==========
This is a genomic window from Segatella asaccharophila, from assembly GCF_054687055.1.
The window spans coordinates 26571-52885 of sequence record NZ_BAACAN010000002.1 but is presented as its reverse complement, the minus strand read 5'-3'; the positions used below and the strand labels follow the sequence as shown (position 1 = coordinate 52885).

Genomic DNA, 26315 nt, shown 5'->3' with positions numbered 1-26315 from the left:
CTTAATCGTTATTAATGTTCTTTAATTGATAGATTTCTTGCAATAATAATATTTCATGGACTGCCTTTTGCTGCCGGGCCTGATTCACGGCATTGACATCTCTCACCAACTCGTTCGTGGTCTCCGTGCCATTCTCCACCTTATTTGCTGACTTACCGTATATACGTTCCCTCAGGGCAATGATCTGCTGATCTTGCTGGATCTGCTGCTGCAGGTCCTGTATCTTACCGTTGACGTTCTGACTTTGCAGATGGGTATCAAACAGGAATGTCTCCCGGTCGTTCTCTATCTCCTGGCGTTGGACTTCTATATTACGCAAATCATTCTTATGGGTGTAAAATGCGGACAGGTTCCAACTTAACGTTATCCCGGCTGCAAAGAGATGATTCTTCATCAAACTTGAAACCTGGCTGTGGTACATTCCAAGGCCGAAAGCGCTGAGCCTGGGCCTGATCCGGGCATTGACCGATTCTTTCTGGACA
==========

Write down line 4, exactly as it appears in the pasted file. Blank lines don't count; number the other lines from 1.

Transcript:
CTTAATCGTTATTAATGTTCTTTAATTGATAGATTTCTTGCAATAATAATATTTCATGGACTGCCTTTTGCTGCCGGGCCTGATTCACGGCATTGACATCTCTCACCAACTCGTTCGTGGTCTCCGTGCCATTCTCCACCTTATTTGCTGACTTACCGTATATACGTTCCCTCAGGGCAATGATCTGCTGATCTTGCTGGATCTGCTGCTGCAGGTCCTGTATCTTACCGTTGACGTTCTGACTTTGCAGATGGGTATCAAACAGGAATGTCTCCCGGTCGTTCTCTATCTCCTGGCGTTGGACTTCTATATTACGCAAATCATTCTTATGGGTGTAAAATGCGGACAGGTTCCAACTTAACGTTATCCCGGCTGCAAAGAGATGATTCTTCATCAAACTTGAAACCTGGCTGTGGTACATTCCAAGGCCGAAAGCGCTGAGCCTGGGCCTGATCCGGGCATTGACCGATTCTTTCTGGACA